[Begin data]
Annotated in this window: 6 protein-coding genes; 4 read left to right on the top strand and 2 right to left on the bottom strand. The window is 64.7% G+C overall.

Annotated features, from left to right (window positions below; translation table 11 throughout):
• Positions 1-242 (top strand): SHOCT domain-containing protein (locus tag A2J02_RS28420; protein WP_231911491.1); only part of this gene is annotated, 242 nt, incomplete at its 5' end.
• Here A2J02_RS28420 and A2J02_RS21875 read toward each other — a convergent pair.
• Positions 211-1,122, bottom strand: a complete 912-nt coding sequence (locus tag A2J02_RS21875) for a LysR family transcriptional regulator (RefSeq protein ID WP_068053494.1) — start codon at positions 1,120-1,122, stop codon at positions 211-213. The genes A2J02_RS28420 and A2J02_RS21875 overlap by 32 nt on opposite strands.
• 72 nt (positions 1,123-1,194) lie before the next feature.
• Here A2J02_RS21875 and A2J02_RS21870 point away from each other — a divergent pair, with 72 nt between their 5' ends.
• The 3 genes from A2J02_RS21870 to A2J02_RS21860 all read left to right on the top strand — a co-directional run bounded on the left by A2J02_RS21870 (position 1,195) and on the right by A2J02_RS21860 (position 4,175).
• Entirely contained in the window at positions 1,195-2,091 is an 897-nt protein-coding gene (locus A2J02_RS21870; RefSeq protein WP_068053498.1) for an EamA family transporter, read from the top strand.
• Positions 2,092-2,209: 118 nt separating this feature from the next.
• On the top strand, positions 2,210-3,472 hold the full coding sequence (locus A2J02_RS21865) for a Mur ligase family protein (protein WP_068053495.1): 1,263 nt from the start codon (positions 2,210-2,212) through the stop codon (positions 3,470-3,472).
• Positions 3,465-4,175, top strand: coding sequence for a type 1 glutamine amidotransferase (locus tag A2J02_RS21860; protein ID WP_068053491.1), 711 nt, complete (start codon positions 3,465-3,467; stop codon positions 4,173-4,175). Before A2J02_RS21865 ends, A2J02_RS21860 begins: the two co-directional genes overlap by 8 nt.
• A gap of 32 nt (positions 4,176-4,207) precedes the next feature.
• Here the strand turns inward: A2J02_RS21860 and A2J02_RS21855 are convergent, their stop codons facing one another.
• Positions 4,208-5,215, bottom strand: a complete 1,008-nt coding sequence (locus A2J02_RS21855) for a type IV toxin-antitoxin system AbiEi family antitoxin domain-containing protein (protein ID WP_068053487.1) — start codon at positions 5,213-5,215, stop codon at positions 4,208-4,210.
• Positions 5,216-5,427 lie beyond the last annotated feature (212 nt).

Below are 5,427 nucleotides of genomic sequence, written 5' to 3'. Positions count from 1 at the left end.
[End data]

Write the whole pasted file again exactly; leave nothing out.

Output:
Annotated in this window: 6 protein-coding genes; 4 read left to right on the top strand and 2 right to left on the bottom strand. The window is 64.7% G+C overall.

Annotated features, from left to right (window positions below; translation table 11 throughout):
• Positions 1-242 (top strand): SHOCT domain-containing protein (locus tag A2J02_RS28420; protein WP_231911491.1); only part of this gene is annotated, 242 nt, incomplete at its 5' end.
• Here A2J02_RS28420 and A2J02_RS21875 read toward each other — a convergent pair.
• Positions 211-1,122, bottom strand: a complete 912-nt coding sequence (locus tag A2J02_RS21875) for a LysR family transcriptional regulator (RefSeq protein ID WP_068053494.1) — start codon at positions 1,120-1,122, stop codon at positions 211-213. The genes A2J02_RS28420 and A2J02_RS21875 overlap by 32 nt on opposite strands.
• 72 nt (positions 1,123-1,194) lie before the next feature.
• Here A2J02_RS21875 and A2J02_RS21870 point away from each other — a divergent pair, with 72 nt between their 5' ends.
• The 3 genes from A2J02_RS21870 to A2J02_RS21860 all read left to right on the top strand — a co-directional run bounded on the left by A2J02_RS21870 (position 1,195) and on the right by A2J02_RS21860 (position 4,175).
• Entirely contained in the window at positions 1,195-2,091 is an 897-nt protein-coding gene (locus A2J02_RS21870; RefSeq protein WP_068053498.1) for an EamA family transporter, read from the top strand.
• Positions 2,092-2,209: 118 nt separating this feature from the next.
• On the top strand, positions 2,210-3,472 hold the full coding sequence (locus A2J02_RS21865) for a Mur ligase family protein (protein WP_068053495.1): 1,263 nt from the start codon (positions 2,210-2,212) through the stop codon (positions 3,470-3,472).
• Positions 3,465-4,175, top strand: coding sequence for a type 1 glutamine amidotransferase (locus tag A2J02_RS21860; protein ID WP_068053491.1), 711 nt, complete (start codon positions 3,465-3,467; stop codon positions 4,173-4,175). Before A2J02_RS21865 ends, A2J02_RS21860 begins: the two co-directional genes overlap by 8 nt.
• A gap of 32 nt (positions 4,176-4,207) precedes the next feature.
• Here the strand turns inward: A2J02_RS21860 and A2J02_RS21855 are convergent, their stop codons facing one another.
• Positions 4,208-5,215, bottom strand: a complete 1,008-nt coding sequence (locus A2J02_RS21855) for a type IV toxin-antitoxin system AbiEi family antitoxin domain-containing protein (protein ID WP_068053487.1) — start codon at positions 5,213-5,215, stop codon at positions 4,208-4,210.
• Positions 5,216-5,427 lie beyond the last annotated feature (212 nt).

Below are 5,427 nucleotides of genomic sequence, written 5' to 3'. Positions count from 1 at the left end.